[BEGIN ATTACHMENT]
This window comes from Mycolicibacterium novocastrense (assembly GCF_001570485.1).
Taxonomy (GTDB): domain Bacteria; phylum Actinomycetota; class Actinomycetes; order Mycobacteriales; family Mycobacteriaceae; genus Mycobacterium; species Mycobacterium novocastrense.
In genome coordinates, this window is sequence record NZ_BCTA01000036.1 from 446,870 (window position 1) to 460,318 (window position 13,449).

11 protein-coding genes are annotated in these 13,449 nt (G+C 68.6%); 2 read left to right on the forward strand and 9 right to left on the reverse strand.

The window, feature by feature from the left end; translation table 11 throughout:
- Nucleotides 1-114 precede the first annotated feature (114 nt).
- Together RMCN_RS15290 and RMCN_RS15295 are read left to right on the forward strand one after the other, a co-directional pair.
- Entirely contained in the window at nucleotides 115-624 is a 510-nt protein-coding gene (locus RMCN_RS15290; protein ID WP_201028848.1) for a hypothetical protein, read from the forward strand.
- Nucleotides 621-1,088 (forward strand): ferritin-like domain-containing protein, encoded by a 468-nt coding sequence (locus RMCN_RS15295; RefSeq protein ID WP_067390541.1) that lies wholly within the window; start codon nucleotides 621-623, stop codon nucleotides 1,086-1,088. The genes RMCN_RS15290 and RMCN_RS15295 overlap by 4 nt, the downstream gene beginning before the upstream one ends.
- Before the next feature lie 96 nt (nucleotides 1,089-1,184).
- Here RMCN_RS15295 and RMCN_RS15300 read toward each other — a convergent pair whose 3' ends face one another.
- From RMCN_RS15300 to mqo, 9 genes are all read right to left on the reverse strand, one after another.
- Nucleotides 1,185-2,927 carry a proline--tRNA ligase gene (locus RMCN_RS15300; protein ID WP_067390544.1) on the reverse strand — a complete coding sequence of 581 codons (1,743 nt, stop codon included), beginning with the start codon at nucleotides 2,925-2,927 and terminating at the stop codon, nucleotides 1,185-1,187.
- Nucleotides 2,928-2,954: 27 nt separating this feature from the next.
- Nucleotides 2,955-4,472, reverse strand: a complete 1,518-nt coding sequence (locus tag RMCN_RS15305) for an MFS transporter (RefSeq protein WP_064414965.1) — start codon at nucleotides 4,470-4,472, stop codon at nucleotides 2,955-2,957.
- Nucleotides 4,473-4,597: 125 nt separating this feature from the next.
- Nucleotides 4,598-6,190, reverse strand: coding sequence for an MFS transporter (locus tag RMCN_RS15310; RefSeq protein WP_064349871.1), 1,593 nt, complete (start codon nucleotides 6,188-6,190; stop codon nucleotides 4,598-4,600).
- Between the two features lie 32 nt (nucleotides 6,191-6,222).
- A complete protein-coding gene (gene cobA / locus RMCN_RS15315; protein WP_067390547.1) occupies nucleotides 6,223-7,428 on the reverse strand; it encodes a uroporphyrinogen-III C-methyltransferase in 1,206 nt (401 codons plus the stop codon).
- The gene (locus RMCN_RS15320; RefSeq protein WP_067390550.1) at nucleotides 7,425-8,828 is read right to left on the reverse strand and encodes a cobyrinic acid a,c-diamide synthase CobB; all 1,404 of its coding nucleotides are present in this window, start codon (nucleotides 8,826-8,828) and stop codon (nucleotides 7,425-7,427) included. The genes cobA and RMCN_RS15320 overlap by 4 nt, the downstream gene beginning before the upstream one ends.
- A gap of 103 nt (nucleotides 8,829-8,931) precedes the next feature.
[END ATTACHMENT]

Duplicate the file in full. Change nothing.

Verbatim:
This window comes from Mycolicibacterium novocastrense (assembly GCF_001570485.1).
Taxonomy (GTDB): domain Bacteria; phylum Actinomycetota; class Actinomycetes; order Mycobacteriales; family Mycobacteriaceae; genus Mycobacterium; species Mycobacterium novocastrense.
In genome coordinates, this window is sequence record NZ_BCTA01000036.1 from 446,870 (window position 1) to 460,318 (window position 13,449).

11 protein-coding genes are annotated in these 13,449 nt (G+C 68.6%); 2 read left to right on the forward strand and 9 right to left on the reverse strand.

The window, feature by feature from the left end; translation table 11 throughout:
- Nucleotides 1-114 precede the first annotated feature (114 nt).
- Together RMCN_RS15290 and RMCN_RS15295 are read left to right on the forward strand one after the other, a co-directional pair.
- Entirely contained in the window at nucleotides 115-624 is a 510-nt protein-coding gene (locus RMCN_RS15290; protein ID WP_201028848.1) for a hypothetical protein, read from the forward strand.
- Nucleotides 621-1,088 (forward strand): ferritin-like domain-containing protein, encoded by a 468-nt coding sequence (locus RMCN_RS15295; RefSeq protein ID WP_067390541.1) that lies wholly within the window; start codon nucleotides 621-623, stop codon nucleotides 1,086-1,088. The genes RMCN_RS15290 and RMCN_RS15295 overlap by 4 nt, the downstream gene beginning before the upstream one ends.
- Before the next feature lie 96 nt (nucleotides 1,089-1,184).
- Here RMCN_RS15295 and RMCN_RS15300 read toward each other — a convergent pair whose 3' ends face one another.
- From RMCN_RS15300 to mqo, 9 genes are all read right to left on the reverse strand, one after another.
- Nucleotides 1,185-2,927 carry a proline--tRNA ligase gene (locus RMCN_RS15300; protein ID WP_067390544.1) on the reverse strand — a complete coding sequence of 581 codons (1,743 nt, stop codon included), beginning with the start codon at nucleotides 2,925-2,927 and terminating at the stop codon, nucleotides 1,185-1,187.
- Nucleotides 2,928-2,954: 27 nt separating this feature from the next.
- Nucleotides 2,955-4,472, reverse strand: a complete 1,518-nt coding sequence (locus tag RMCN_RS15305) for an MFS transporter (RefSeq protein WP_064414965.1) — start codon at nucleotides 4,470-4,472, stop codon at nucleotides 2,955-2,957.
- Nucleotides 4,473-4,597: 125 nt separating this feature from the next.
- Nucleotides 4,598-6,190, reverse strand: coding sequence for an MFS transporter (locus tag RMCN_RS15310; RefSeq protein WP_064349871.1), 1,593 nt, complete (start codon nucleotides 6,188-6,190; stop codon nucleotides 4,598-4,600).
- Between the two features lie 32 nt (nucleotides 6,191-6,222).
- A complete protein-coding gene (gene cobA / locus RMCN_RS15315; protein WP_067390547.1) occupies nucleotides 6,223-7,428 on the reverse strand; it encodes a uroporphyrinogen-III C-methyltransferase in 1,206 nt (401 codons plus the stop codon).
- The gene (locus RMCN_RS15320; RefSeq protein WP_067390550.1) at nucleotides 7,425-8,828 is read right to left on the reverse strand and encodes a cobyrinic acid a,c-diamide synthase CobB; all 1,404 of its coding nucleotides are present in this window, start codon (nucleotides 8,826-8,828) and stop codon (nucleotides 7,425-7,427) included. The genes cobA and RMCN_RS15320 overlap by 4 nt, the downstream gene beginning before the upstream one ends.
- A gap of 103 nt (nucleotides 8,829-8,931) precedes the next feature.